Prince William says becoming a father has made him "a lot more emotional" and made him realise how precious life is.
World events, and "the idea of not being around to see your children grow up", affected him much more since the births of Prince George and Princess Charlotte, the 33-year-old prince said.
"The smallest things" now made him well up, he said in an ITV documentary about his father's Prince's Trust charity.
Prince Charles said he hoped his sons would take over the trust one day.
Speaking to presenters Ant and Dec - Anthony McPartlin and Declan Donnelly - alongside his brother Prince Harry, the Duke of Cambridge said: "I'm a lot more emotional than I used to be, weirdly.
"I never used to get too wound up or worried about things. But now the smallest little things, you well up a little more, you get affected by the sort of things that happen around the world or whatever a lot more, I think, as a father.
"Just because you realise how precious life is and it puts it all in perspective. The idea of not being around to see your children grow up and stuff like that."
'Story of my life'
In the 90-minute programme When Ant and Dec Met The Prince: 40 Years of the Prince's Trust, which will be aired on Monday evening, the Prince of Wales said people initially "didn't see the point" of his charity.
The trust's early history had been the "same story of my life", Prince Charles added - of having to "overcome" people who did not believe in it.
He recalled setting up the charity in 1976, using the £7,400 he received in severance pay when he left the Royal Navy to fund a number of community schemes.
Since then, the Prince's Trust has grown to become one of Britain's leading youth charities and has reached more than 825,000 young people.
However, the prince said getting the trust off the ground had been "quite difficult", adding: "It is a bit of the same story of my life really, you had to overcome all these people who didn't see the point."
Asked about the possible involvement of his sons in the charity, he said: "I hope one of them might take an interest in it because I am probably getting past my sell-by date now."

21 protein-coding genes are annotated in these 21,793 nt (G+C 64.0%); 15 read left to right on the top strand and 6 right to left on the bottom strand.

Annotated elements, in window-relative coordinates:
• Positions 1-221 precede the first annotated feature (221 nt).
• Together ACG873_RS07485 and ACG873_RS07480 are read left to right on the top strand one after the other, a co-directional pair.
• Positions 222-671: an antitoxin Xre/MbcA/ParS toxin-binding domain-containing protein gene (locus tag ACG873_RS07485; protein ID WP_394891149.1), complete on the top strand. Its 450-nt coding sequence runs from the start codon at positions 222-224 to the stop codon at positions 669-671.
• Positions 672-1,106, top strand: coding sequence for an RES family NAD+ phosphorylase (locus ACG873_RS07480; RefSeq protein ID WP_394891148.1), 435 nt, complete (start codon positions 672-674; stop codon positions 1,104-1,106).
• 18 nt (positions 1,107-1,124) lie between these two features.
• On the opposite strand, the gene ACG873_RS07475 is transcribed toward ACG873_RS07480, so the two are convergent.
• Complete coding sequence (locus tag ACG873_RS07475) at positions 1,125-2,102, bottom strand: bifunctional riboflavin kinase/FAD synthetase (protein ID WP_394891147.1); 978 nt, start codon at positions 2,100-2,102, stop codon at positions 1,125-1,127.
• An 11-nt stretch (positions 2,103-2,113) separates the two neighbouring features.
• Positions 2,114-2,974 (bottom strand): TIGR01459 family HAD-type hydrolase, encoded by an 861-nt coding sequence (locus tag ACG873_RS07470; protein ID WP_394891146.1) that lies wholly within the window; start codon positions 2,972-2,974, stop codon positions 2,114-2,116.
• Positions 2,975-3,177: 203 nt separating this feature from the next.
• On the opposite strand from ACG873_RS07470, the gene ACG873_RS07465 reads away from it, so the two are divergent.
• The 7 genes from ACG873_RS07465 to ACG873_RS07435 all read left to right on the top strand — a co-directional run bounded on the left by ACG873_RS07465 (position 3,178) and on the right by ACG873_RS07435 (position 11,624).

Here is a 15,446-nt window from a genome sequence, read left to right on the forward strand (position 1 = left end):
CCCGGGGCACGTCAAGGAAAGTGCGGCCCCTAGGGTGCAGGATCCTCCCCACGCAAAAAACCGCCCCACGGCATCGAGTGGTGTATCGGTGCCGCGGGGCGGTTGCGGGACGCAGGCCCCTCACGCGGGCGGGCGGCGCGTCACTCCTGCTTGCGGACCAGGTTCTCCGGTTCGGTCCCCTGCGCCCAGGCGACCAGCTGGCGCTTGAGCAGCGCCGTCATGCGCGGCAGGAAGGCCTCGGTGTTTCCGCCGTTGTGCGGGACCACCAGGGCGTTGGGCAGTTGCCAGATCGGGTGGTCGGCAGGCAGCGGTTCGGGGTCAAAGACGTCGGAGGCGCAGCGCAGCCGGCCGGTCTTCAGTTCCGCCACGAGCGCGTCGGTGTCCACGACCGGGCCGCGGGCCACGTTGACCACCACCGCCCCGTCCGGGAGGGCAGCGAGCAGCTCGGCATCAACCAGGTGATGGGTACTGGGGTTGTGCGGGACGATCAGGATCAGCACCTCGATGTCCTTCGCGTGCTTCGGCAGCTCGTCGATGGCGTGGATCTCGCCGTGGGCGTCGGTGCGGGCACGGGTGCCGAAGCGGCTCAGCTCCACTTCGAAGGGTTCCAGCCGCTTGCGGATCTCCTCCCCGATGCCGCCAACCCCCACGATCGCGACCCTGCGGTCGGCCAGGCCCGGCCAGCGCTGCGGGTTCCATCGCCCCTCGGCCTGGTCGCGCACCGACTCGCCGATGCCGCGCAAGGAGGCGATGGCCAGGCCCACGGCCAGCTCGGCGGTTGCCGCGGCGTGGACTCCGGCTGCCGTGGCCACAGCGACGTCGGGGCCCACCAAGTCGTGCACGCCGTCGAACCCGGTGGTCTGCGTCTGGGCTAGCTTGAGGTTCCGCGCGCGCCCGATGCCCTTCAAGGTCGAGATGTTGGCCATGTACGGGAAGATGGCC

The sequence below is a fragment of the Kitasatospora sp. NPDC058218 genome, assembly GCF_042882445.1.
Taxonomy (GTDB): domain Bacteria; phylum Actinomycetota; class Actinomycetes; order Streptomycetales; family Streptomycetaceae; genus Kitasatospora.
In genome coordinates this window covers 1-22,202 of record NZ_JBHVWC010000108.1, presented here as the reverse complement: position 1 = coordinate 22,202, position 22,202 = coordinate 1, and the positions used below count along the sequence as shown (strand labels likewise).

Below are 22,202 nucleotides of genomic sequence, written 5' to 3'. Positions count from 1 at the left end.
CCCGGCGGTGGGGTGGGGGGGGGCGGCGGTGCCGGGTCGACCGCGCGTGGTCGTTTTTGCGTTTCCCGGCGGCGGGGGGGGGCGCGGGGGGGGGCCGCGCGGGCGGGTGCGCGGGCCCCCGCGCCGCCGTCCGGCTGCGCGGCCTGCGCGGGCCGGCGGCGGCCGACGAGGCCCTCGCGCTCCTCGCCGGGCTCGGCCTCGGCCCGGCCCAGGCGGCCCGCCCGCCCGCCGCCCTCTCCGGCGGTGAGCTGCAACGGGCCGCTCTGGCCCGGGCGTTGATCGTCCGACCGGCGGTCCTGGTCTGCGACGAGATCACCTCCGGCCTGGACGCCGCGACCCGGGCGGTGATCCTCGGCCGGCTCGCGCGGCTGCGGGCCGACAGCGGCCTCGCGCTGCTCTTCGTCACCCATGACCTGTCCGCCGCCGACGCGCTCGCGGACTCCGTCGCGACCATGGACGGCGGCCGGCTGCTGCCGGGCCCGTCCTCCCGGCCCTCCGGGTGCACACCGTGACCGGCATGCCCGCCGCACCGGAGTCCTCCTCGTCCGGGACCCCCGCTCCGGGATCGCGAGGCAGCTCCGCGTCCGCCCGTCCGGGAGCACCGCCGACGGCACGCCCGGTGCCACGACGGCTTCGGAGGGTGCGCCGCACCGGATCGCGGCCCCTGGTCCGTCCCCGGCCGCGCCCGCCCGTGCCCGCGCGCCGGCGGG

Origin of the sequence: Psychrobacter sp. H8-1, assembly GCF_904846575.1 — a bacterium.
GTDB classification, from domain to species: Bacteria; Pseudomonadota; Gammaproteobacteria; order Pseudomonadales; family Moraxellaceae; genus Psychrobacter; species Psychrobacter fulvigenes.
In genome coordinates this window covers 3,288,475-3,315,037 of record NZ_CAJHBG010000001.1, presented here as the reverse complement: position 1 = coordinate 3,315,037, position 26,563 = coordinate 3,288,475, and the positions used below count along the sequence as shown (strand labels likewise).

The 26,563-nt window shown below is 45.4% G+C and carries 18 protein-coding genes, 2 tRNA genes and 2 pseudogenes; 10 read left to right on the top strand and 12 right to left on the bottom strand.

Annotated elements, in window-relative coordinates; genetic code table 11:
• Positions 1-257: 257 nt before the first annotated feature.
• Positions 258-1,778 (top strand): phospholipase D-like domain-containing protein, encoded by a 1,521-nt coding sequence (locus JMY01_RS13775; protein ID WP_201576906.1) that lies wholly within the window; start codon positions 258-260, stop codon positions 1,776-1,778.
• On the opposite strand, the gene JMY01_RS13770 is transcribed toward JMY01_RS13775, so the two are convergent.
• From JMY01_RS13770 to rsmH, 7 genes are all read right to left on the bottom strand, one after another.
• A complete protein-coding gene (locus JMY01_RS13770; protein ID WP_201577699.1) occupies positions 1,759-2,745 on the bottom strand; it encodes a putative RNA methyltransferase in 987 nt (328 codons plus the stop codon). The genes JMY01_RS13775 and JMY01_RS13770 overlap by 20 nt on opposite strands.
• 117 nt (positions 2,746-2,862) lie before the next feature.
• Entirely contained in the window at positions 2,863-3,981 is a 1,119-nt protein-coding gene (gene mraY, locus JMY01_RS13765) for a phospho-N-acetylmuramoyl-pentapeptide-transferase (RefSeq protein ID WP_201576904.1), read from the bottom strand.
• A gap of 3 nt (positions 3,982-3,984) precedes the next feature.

Even royals get the giggles
In the documentary, Princes William and Harry also paid tribute to their father's charity work, saying he had an "insurmountable amount of duty in him".
"He is incredibly driven to do his duty and that from a very young age has been instilled in him," Prince William said, adding: "It is where a lot of his passion and his drive comes from."
Prince Harry said the advice he has given his two sons throughout their lives had been "incredible" - although the brothers joked that he had at times made them cringe.
Prince William said on one occasion his father had convulsed with giggles when a pyrotechnic explosion went off at the wrong moment as he was playing the role of narrator in a Christmas play.
"He couldn't stop laughing the whole way through the production," he said.
"Several times I'd stop... I'd cast an eye across, like you know, a big death stare, and then I'd try and get back to my lines, it was terrible."
Speaking in the same documentary, the Duchess of Cornwall said she was "really proud" to be married to somebody who "had the vision" to launch the Prince's Trust when aged 27.
"I mean it was an incredible idea then," Camilla said.
Asked how Prince Charles maintains his enthusiasm for the charity, she replied: "I don't know, he just has that energy.
"You know if you're passionate about something you can do it, he cares so much about these young people."